With the arrest and 7-count indictment tied to Wikileaks filed against President Donald Trump confidante Roger Stone, following an early morning raid in Florida, it is worth looking back at more Trump campaign involvement with the hacker group that targeted Trump's 2016 presidential opponent, former Secretary of State Hillary Clinton.
According to a report at Foreign Policy (subscription required) in 2017, Jared Kushner, Trump's son-in-law, allowed his New York Observer to regularly publish whatever Wikileaks used to offer --including sending a freelancer to meet with founder Julian Assange back in 2014.
The report notes that Editor in Chief Ken Kurson helped arrange a meeting between writer Jacques Hyzagi and the embattled Assange in London where he was holed up in the Ecuadorian embassy to avoid arrest.
Out of that meeting came a series of stories about Wikileaks, which became notable for leaking private emails stolen from the Democratic National Committee.
According to Foreign Policy, the contacts between Hyzagi and Assange led to a "friendly feature in the Observer and kicked off a long-running series of laudatory articles about the WikiLeaks founder — many of those stories including exclusive details about the Australian transparency advocate."
"Later, the Observer also became a favored outlet of Guccifer 2.0, a suspected Russian hacker, who along with WikiLeaks released troves of emails from the Democratic National Committee (DNC)," Foreign Policy stated. "WikiLeaks tweeted some of the Observer’s coverage, including stories expressing doubt that the Russians had meddled in the 2016 U.S. presidential election."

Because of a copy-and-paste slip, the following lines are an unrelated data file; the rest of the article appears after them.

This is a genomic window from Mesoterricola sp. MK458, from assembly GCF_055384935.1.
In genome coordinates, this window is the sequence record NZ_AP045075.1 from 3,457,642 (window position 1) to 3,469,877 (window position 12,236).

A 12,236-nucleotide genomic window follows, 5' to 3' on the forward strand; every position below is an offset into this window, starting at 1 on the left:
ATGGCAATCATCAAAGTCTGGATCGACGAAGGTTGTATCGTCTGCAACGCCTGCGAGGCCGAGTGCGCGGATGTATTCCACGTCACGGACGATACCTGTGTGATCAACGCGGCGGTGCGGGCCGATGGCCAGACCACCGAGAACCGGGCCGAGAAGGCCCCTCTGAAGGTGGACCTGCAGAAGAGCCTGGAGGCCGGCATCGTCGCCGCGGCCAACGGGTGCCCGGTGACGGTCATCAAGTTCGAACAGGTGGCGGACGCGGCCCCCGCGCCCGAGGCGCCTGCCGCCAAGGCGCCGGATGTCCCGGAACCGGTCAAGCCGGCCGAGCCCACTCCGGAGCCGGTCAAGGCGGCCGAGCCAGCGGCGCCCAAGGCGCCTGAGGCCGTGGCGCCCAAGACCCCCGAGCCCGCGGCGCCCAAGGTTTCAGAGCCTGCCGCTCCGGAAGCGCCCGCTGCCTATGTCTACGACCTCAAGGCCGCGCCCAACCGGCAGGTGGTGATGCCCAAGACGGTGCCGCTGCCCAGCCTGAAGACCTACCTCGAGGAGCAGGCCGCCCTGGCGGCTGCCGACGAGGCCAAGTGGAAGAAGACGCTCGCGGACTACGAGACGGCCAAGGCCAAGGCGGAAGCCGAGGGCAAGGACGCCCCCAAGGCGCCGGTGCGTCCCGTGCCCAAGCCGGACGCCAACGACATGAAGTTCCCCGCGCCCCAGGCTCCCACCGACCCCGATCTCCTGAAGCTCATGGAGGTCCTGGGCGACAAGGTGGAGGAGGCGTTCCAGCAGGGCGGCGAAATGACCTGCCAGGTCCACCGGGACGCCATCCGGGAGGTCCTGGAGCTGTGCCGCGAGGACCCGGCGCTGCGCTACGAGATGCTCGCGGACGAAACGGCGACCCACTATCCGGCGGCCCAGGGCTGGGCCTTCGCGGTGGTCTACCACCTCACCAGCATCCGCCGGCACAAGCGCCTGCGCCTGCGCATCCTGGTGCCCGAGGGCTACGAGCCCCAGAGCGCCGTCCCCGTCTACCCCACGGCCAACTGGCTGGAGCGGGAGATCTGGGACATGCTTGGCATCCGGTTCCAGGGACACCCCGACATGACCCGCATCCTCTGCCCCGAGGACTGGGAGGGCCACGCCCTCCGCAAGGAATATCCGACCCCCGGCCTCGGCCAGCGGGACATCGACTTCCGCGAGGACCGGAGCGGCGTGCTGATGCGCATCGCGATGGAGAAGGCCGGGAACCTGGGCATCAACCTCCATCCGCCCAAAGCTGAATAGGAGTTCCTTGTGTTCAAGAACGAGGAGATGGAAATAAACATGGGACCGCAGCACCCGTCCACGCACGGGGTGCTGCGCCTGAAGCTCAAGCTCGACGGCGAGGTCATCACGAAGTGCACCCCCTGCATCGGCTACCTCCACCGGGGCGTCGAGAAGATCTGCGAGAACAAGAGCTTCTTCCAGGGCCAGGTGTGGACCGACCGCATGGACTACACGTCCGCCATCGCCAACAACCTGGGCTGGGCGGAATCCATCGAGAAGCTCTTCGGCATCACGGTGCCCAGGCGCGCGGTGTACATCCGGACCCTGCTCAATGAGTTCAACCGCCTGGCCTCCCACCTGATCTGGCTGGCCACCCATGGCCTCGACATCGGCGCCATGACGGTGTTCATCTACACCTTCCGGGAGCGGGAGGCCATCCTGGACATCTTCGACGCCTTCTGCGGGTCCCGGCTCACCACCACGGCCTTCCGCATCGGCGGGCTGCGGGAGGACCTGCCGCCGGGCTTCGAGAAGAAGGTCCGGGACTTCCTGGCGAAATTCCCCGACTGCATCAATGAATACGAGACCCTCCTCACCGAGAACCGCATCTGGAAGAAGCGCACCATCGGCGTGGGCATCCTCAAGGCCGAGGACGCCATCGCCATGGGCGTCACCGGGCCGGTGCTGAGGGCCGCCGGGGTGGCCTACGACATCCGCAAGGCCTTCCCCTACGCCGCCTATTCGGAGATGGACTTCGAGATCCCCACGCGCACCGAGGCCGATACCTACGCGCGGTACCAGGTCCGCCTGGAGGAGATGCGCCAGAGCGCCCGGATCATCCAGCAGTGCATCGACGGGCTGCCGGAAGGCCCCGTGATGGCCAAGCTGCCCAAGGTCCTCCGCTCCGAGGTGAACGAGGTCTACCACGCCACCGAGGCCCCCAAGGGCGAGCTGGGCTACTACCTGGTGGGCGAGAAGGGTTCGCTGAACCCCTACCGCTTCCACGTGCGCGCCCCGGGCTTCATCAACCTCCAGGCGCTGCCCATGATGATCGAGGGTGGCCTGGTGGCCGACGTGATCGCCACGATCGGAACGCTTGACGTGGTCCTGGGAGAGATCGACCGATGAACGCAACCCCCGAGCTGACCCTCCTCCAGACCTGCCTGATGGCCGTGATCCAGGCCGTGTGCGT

According to Foreign Policy, the Observer was not the only outlet prominently featuring Guccifer 2.0 revelations, but: "... it was the only one owned by someone who was part of the Trump campaign."
"Writers working for the Observer trumpeted exclusive access to various DNC hack releases and solicited those leaks openly, describing how they were passed files for news coverage," FP reports, adding, "As the Observer published leaks targeting the Democratic presidential campaign, Kurson maintained a close relationship with his publisher, Jared Kushner, and the rest of the Trump campaign. According to an interview Kurson gave to Recode Media, Kushner never pushed for certain coverage or political support — but would talk politics with him almost every day."
As John Sipher, a former CIA officer who worked in Russia, wrote in an email at the time: "This would be of significant interest to law enforcement and investigators.”
The report goes on to state that Kushner -- who bought the Observer for $10 million in 2006 -- told lawmakers on Capitol Hill, that he never had contact with WikiLeaks or Assange, nor did anyone else on the campaign.
His assertion is belied by the Stone indictments -- and arrest -- on Friday during an early morning raid.
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